Trance and Dance in Bali is not an authentic presentation of the Balinese ceremony. The film fails to note that this research took place during the Dutch colonial period in Indonesia and that Bateson was working with an old hand-wound camera that was only able to capture silent takes in very short increments. The footage was the result of two separate commissioned daytime performances, by dancers who usually performed this dramaturgy for Western tourists and expatriates, although the ritual is traditionally enacted at night.6 Furthermore, the calonarang was not normally a dance performed by women. All of this contextual information is obfuscated by Mead and Bateson in the film.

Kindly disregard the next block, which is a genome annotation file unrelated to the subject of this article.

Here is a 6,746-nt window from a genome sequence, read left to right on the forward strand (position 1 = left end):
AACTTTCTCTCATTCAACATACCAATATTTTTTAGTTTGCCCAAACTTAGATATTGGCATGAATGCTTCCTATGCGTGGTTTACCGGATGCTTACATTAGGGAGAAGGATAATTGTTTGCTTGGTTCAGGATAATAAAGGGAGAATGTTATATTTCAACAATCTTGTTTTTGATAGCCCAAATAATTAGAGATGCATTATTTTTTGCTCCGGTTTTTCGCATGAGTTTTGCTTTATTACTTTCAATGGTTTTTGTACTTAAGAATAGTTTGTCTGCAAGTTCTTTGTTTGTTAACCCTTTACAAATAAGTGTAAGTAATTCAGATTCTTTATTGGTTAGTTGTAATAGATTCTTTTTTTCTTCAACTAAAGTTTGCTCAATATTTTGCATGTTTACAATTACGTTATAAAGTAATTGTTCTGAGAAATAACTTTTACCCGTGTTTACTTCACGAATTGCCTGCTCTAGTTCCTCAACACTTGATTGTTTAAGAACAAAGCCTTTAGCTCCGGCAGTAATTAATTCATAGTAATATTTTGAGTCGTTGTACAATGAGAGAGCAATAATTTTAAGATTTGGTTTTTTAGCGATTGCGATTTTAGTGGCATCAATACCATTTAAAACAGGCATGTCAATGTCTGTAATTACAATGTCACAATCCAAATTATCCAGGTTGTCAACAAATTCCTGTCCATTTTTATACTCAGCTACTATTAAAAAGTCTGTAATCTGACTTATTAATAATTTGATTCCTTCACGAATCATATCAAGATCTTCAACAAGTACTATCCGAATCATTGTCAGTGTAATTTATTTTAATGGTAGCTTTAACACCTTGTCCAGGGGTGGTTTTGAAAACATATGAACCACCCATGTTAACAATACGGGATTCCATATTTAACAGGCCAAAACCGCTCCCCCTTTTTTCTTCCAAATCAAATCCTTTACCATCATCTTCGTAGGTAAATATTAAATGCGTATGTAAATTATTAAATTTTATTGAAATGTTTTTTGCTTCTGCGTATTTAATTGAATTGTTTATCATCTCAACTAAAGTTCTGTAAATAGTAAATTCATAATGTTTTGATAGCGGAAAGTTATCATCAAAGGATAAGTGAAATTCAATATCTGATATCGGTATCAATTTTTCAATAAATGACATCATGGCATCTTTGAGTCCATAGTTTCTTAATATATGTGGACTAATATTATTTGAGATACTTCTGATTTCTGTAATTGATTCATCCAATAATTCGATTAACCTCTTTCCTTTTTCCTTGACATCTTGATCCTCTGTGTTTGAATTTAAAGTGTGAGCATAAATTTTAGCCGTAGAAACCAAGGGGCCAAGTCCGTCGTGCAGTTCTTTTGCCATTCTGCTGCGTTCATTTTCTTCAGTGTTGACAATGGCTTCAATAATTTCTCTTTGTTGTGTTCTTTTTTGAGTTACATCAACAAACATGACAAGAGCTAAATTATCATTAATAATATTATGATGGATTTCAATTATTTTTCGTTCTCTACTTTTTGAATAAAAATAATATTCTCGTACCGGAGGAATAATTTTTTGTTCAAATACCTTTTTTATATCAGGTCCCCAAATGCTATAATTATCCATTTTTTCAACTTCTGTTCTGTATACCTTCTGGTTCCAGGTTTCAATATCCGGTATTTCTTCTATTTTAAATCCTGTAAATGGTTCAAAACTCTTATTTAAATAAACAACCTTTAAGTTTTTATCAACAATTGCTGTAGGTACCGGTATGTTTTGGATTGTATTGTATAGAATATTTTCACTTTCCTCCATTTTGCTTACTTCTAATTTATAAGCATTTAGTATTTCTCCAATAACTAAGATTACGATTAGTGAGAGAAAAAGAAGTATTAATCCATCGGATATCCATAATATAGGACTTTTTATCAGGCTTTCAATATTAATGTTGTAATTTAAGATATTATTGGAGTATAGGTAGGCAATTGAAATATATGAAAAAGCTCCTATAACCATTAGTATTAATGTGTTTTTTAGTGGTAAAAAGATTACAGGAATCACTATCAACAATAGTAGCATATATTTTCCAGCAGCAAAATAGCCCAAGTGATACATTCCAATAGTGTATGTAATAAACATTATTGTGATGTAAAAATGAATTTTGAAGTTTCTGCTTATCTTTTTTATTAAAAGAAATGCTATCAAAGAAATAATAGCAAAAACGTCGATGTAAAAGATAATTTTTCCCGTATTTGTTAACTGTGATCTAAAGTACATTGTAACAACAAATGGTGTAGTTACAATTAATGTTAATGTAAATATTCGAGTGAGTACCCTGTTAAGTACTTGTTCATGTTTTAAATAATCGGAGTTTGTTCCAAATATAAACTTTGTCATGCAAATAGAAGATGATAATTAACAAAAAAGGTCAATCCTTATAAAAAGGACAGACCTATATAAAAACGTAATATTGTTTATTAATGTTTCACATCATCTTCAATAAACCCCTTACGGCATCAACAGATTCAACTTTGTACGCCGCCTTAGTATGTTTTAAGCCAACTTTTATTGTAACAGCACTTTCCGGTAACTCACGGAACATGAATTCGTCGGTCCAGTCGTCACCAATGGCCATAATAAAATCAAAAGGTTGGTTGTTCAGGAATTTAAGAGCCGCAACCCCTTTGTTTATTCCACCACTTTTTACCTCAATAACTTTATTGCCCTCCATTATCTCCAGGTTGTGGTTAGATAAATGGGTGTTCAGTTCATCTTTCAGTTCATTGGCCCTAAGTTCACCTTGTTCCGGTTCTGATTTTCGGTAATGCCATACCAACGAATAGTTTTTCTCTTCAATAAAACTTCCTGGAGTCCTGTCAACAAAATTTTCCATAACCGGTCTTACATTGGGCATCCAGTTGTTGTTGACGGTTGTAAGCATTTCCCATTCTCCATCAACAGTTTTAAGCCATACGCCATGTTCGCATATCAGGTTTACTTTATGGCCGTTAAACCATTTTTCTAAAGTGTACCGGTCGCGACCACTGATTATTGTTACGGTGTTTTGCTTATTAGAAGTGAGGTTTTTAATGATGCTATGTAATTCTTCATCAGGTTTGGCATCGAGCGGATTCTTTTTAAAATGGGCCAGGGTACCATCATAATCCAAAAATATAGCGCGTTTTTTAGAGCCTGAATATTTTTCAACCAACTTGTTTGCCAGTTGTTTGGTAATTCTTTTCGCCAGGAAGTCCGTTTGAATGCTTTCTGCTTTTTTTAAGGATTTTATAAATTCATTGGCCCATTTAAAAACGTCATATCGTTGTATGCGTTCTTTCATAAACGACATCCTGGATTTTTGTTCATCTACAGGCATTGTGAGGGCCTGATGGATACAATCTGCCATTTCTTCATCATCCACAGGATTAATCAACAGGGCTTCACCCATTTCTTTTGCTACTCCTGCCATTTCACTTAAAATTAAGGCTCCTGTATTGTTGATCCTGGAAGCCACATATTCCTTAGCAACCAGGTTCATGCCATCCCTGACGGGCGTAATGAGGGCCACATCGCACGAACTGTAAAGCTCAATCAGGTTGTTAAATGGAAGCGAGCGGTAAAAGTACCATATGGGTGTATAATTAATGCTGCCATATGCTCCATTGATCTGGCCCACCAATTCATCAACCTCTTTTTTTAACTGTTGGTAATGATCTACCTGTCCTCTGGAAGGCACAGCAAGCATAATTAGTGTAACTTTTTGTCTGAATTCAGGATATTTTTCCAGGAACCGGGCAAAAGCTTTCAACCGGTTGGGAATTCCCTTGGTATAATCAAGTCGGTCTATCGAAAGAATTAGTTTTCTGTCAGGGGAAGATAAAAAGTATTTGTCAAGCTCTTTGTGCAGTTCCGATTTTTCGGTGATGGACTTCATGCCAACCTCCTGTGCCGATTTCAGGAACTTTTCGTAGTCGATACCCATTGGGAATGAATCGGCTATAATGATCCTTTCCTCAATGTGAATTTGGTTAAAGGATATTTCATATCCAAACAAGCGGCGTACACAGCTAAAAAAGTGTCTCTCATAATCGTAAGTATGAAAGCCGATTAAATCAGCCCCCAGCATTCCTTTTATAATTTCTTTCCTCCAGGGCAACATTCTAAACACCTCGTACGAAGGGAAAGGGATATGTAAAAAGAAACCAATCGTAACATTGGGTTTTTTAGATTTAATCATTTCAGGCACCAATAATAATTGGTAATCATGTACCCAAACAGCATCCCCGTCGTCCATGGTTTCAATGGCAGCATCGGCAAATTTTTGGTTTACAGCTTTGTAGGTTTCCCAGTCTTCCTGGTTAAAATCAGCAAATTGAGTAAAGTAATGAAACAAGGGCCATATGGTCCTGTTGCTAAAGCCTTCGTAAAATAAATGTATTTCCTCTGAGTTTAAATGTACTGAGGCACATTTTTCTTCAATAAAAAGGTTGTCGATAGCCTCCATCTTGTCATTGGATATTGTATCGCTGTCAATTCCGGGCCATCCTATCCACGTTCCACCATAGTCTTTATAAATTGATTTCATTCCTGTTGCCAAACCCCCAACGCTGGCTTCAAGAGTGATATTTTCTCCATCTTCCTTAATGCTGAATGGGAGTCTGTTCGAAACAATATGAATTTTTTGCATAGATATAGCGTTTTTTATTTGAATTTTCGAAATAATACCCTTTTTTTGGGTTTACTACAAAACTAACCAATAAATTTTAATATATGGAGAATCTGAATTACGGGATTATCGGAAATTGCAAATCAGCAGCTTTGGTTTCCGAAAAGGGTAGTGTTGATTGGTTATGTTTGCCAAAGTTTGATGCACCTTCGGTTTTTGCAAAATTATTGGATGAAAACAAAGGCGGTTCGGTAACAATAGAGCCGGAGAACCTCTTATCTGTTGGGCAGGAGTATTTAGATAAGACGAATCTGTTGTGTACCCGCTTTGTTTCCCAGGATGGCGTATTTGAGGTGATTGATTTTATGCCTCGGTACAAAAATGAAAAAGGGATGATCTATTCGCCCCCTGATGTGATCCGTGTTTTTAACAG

As Bateson’s camera was unable to record audio, a musical score was transposed on top, burying important sonic details such as the chatter of the young girls and the laughter of the older women. Mead’s authoritative voiceover feels disconnected from the image, which serves to further emphasize the viewer’s gaze on the bodies as they move in haunting slow motion. The research subjects in Trance and Dance are aware of the camera, so we are unable to know what part of the trance is real and what part is performative. Fatimah Tobing Rony states in The Third Eye, “The violence in trance is controlled: literally so as it is commissioned, and the footage can be poured over, rewound and edited to be brought back to the United States.”7 As such, we see the violence of the colonial image of the sexually ravished native woman from the tropics perpetuated in a way that has been crafted to cater to voyeuristic impulse, the way that it similarly is in pornography.